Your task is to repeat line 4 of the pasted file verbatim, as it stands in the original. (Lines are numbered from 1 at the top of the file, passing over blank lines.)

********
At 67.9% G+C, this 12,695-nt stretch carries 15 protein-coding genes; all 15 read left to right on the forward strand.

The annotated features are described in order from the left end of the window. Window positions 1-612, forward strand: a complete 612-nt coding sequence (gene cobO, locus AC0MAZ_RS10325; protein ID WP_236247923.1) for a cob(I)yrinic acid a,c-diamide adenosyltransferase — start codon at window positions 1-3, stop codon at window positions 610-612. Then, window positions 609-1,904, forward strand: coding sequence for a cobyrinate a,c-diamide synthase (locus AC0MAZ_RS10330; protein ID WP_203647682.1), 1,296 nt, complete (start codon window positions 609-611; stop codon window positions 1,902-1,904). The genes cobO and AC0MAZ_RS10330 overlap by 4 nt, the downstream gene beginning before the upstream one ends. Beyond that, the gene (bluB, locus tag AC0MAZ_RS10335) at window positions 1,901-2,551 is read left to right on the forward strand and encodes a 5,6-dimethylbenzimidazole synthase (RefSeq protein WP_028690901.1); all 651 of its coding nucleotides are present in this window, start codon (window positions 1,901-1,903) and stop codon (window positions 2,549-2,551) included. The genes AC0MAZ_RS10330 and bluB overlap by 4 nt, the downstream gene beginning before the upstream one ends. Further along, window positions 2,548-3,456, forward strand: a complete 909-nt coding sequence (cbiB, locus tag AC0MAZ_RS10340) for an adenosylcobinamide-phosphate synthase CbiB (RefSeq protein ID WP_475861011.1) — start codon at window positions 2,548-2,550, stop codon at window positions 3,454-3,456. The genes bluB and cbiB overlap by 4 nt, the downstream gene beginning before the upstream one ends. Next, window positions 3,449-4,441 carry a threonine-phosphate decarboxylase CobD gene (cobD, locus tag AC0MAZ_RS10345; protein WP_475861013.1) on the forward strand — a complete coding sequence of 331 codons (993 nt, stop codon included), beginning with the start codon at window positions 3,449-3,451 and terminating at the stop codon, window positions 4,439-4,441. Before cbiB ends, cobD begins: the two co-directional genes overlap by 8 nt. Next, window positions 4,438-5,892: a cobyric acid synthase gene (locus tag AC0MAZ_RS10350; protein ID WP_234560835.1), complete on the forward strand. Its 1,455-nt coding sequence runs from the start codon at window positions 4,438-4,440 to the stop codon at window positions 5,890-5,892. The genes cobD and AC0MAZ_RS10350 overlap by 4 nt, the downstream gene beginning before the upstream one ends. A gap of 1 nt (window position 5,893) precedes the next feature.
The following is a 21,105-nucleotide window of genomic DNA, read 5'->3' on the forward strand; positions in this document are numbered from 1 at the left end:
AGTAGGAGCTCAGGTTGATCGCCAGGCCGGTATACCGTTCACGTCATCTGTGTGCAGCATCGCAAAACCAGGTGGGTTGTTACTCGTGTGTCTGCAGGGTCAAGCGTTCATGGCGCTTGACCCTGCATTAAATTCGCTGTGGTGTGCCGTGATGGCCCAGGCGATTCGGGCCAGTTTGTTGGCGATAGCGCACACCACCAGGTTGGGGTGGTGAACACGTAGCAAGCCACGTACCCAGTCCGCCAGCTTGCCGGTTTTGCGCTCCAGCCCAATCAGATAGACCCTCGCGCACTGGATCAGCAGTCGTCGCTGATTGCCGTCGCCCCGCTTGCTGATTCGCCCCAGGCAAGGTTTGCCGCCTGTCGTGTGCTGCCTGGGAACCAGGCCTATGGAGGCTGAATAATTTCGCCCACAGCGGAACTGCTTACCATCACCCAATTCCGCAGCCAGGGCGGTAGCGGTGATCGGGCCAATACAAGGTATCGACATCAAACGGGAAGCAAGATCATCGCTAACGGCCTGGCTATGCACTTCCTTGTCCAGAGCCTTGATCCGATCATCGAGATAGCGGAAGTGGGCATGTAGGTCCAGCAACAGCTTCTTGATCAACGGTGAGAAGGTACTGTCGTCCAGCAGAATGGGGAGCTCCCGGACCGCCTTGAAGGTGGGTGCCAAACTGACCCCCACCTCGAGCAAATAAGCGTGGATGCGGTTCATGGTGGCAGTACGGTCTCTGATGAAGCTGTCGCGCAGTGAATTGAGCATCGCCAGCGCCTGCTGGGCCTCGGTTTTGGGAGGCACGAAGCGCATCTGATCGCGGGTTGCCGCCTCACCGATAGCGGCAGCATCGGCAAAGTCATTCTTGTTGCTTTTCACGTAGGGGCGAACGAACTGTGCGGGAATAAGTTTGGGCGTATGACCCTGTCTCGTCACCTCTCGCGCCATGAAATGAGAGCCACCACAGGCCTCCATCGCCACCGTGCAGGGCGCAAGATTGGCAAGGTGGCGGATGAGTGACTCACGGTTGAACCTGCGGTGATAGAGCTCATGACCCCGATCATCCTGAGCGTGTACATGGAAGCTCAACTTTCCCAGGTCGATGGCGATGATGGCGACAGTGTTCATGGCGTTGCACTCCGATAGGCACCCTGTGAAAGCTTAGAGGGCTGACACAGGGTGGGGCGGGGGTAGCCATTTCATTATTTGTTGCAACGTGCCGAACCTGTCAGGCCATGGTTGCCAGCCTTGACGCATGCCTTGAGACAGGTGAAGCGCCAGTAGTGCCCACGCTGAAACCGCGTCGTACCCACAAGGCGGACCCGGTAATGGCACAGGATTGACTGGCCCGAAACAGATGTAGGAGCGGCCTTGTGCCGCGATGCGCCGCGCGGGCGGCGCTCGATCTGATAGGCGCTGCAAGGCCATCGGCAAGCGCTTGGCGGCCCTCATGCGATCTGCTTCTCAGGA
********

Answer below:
AGTAGGAGCTCAGGTTGATCGCCAGGCCGGTATACCGTTCACGTCATCTGTGTGCAGCATCGCAAAACCAGGTGGGTTGTTACTCGTGTGTCTGCAGGGTCAAGCGTTCATGGCGCTTGACCCTGCATTAAATTCGCTGTGGTGTGCCGTGATGGCCCAGGCGATTCGGGCCAGTTTGTTGGCGATAGCGCACACCACCAGGTTGGGGTGGTGAACACGTAGCAAGCCACGTACCCAGTCCGCCAGCTTGCCGGTTTTGCGCTCCAGCCCAATCAGATAGACCCTCGCGCACTGGATCAGCAGTCGTCGCTGATTGCCGTCGCCCCGCTTGCTGATTCGCCCCAGGCAAGGTTTGCCGCCTGTCGTGTGCTGCCTGGGAACCAGGCCTATGGAGGCTGAATAATTTCGCCCACAGCGGAACTGCTTACCATCACCCAATTCCGCAGCCAGGGCGGTAGCGGTGATCGGGCCAATACAAGGTATCGACATCAAACGGGAAGCAAGATCATCGCTAACGGCCTGGCTATGCACTTCCTTGTCCAGAGCCTTGATCCGATCATCGAGATAGCGGAAGTGGGCATGTAGGTCCAGCAACAGCTTCTTGATCAACGGTGAGAAGGTACTGTCGTCCAGCAGAATGGGGAGCTCCCGGACCGCCTTGAAGGTGGGTGCCAAACTGACCCCCACCTCGAGCAAATAAGCGTGGATGCGGTTCATGGTGGCAGTACGGTCTCTGATGAAGCTGTCGCGCAGTGAATTGAGCATCGCCAGCGCCTGCTGGGCCTCGGTTTTGGGAGGCACGAAGCGCATCTGATCGCGGGTTGCCGCCTCACCGATAGCGGCAGCATCGGCAAAGTCATTCTTGTTGCTTTTCACGTAGGGGCGAACGAACTGTGCGGGAATAAGTTTGGGCGTATGACCCTGTCTCGTCACCTCTCGCGCCATGAAATGAGAGCCACCACAGGCCTCCATCGCCACCGTGCAGGGCGCAAGATTGGCAAGGTGGCGGATGAGTGACTCACGGTTGAACCTGCGGTGATAGAGCTCATGACCCCGATCATCCTGAGCGTGTACATGGAAGCTCAACTTTCCCAGGTCGATGGCGATGATGGCGACAGTGTTCATGGCGTTGCACTCCGATAGGCACCCTGTGAAAGCTTAGAGGGCTGACACAGGGTGGGGCGGGGGTAGCCATTTCATTATTTGTTGCAACGTGCCGAACCTGTCAGGCCATGGTTGCCAGCCTTGACGCATGCCTTGAGACAGGTGAAGCGCCAGTAGTGCCCACGCTGAAACCGCGTCGTACCCACAAGGCGGACCCGGTAATGGCACAGGATTGACTGGCCCGAAACAGATGTAGGAGCGGCCTTGTGCCGCGATGCGCCGCGCGGGCGGCGCTCGATCTGATAGGCGCTGCAAGGCCATCGGCAAGCGCTTGGCGGCCCTCATGCGATCTGCTTCTCAGGA